What’s In Your Tea? Pesticides, GMOs, Flavorings and Plastic Packagings, Apparently

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Pesticides in Tea

In an ideal world, tea would grow anywhere, all its flavors and variations will be available all-year round, and it would be pesticide-free. In an ideal world, we could pick tea straight up from the farm, process it, brew it, and consume it whenever we want.

Sadly, this is not an ideal world. Tea can’t just grow anywhere; nor do they grow all-year round. Pests exist and destroy tea crops too.

So if that’s the case, then how come big tea companies are able to produce the same kinds of tea all the time, year after year? Commercial products in general are made for mass production and mass consumption. They are efficient, consistent, and they make products available to the public and at the public’s convenience. But commercial products are not without its compromises.

Don’t be surprised if the tea you buy at the grocery stores were treated with pesticides! Consistent and efficient production means creating shortcuts or artificial means to achieve the desired results at the quickest time possible. Pests diminish the production of crops. Without pesticides, mass production would be impossible.

Besides pesticides, commercial tea products also have to ensure that the tea they produce taste the same all the time, year-after-year. This could mean adding artificial flavorings and sometimes even GMOs! Some tea companies state that they only add “natural flavors” without really detailing what those flavors are.

Under the Code of Federal Regulations, this is what “natural flavoring” is: “the essential oil, oleoresin, essence or extractive, protein hydrolysate, distillate, or any product of roasting, heating or enzymolysis, which contains the flavoring constituents derived from a spice, fruit or fruit juice, vegetable or vegetable juice, edible yeast, herb, bark, bud, root, leaf or similar plant material, meat, seafood, poultry, eggs, dairy products, or fermentation products thereof, whose significant function in food is flavoring rather than nutritional” (21CFR101.22).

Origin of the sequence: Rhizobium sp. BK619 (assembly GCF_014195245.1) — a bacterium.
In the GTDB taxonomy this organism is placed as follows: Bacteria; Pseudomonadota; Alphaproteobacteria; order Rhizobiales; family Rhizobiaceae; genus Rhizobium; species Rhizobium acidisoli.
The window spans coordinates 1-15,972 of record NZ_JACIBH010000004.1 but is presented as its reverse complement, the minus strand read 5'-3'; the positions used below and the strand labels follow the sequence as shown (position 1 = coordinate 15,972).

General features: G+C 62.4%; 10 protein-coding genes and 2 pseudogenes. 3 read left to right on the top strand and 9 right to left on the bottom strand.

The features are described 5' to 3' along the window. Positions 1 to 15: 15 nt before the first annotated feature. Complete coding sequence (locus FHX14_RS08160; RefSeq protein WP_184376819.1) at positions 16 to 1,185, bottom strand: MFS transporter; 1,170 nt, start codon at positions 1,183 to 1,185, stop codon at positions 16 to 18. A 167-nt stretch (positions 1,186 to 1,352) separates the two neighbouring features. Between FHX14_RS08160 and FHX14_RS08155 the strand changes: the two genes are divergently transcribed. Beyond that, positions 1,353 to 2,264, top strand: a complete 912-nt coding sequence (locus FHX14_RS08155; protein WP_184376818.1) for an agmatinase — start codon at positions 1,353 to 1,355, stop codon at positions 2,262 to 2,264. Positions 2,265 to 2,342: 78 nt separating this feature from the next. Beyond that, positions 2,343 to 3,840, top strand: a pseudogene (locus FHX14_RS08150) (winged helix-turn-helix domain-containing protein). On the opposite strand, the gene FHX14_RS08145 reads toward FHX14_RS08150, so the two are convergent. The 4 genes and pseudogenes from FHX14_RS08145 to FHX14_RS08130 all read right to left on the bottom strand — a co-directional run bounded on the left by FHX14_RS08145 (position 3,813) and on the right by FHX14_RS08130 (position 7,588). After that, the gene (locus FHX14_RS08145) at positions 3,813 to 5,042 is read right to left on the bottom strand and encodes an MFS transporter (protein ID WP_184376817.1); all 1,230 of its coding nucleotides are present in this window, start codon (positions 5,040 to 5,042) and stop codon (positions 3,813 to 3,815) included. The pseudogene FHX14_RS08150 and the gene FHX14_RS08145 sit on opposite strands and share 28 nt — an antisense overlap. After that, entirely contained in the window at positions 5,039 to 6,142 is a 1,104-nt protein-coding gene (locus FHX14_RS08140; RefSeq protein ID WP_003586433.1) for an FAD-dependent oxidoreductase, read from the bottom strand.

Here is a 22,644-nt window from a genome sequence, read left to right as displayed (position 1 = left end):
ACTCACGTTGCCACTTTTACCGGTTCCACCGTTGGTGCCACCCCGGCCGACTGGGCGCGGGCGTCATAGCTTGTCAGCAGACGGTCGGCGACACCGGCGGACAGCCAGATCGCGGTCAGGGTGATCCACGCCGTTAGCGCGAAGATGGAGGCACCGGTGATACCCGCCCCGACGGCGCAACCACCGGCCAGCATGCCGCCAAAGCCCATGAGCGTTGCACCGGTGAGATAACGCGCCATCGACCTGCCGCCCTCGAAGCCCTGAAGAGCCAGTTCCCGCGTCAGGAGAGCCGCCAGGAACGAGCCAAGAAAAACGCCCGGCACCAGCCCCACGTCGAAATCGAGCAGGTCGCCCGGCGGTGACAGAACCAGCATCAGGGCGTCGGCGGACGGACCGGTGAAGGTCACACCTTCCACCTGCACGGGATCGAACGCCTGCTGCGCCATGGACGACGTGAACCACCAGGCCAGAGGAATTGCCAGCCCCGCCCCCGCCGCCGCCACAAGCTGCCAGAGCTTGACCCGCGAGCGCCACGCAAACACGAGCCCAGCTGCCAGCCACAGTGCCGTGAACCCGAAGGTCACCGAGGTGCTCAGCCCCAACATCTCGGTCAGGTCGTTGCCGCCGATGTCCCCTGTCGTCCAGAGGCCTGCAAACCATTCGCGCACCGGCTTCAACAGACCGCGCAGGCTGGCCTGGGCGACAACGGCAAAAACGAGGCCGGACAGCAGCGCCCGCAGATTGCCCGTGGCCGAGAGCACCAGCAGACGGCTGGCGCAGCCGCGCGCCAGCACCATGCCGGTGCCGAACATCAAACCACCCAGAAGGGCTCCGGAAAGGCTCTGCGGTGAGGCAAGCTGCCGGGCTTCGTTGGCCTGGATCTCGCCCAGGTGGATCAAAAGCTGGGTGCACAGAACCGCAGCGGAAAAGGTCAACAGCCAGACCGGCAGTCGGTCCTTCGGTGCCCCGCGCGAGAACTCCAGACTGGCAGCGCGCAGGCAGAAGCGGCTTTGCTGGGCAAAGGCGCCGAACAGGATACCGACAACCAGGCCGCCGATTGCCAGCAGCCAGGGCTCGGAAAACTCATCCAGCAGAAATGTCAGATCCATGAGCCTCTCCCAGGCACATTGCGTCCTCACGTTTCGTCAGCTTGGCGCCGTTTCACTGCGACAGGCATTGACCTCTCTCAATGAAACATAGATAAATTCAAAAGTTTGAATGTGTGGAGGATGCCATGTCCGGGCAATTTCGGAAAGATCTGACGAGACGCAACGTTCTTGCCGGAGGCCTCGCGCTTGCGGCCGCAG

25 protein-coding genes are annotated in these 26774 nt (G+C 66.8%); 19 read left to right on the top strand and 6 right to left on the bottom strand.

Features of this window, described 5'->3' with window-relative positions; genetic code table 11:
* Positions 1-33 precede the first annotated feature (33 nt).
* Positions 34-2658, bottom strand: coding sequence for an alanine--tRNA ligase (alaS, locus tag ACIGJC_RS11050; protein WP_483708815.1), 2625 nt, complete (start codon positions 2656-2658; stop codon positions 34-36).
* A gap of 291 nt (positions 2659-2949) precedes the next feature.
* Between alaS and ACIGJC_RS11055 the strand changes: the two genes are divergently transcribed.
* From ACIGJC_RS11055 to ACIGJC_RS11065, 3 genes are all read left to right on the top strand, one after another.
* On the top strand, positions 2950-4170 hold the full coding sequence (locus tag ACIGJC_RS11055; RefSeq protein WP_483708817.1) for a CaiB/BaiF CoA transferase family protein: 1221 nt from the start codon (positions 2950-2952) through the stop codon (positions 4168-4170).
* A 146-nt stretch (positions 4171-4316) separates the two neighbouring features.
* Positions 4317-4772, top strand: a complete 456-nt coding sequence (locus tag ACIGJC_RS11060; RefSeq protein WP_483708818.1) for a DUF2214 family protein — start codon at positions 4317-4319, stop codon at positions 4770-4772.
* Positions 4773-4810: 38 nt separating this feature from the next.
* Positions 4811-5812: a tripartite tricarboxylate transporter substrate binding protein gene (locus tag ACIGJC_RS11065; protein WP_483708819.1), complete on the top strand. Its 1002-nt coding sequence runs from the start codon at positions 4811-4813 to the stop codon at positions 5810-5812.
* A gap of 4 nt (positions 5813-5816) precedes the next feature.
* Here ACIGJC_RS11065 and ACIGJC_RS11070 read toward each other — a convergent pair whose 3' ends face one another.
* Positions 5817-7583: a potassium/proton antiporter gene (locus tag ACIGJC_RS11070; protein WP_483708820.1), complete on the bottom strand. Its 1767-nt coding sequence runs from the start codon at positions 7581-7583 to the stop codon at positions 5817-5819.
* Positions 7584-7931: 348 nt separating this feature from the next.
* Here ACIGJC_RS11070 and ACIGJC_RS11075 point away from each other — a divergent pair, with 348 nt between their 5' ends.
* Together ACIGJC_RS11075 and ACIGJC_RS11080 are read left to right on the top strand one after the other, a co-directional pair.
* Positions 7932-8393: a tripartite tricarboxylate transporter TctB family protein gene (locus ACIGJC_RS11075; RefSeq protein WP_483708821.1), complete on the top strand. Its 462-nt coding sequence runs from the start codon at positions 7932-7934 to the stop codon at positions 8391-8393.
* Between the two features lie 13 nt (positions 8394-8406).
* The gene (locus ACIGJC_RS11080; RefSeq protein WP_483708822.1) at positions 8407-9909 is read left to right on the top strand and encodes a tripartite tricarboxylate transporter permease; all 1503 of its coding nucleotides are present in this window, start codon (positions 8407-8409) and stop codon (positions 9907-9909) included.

Basically, the only difference between an “artificial” and a “natural” flavor is that an artificial flavor uses synthetic chemicals while “natural” flavor uses “natural” chemicals. Either way, these flavorings are concocted in a laboratory in an unnatural way.

Even the packaging in some popular brands of tea are potentially hazardous. Ever drank one of those teas inside silky tea bags? You know, the ones that are typically pyramidal in shape to showcase the tea inside? You probably never would have (and never will again) if you knew those bags are made of plastic.

Food-grade plastic most likely, but plastic nonetheless. You wouldn’t pour hot water in a PET bottle because it could potentially melt or harmful chemicals could leach out of the material, right? So why would you steep tea inside a plastic bag in hot to boiling water?

How to safely buy tea online

To maximize the full flavor of tea in its most natural state, be a knowledgeable consumer. Know what’s in your tea because you put it in your body too! Here are some ways to drink better:

1. Avoid commercially-produced tea. Commercial teas are generally filled with pesticides, natural and artificial flavors, and GMOs.

2. Always read ingredients before buying loose leaf tea. It’s easy to add labels such as “healthy” or “all-natural”, but the fine print (the ingredients) can reveal otherwise. Typically, if an ingredients sounds too scientific or contains about three syllables that are hard to pronounce, I opt out.

3. And of course, check the label if it’s pesticide-free.

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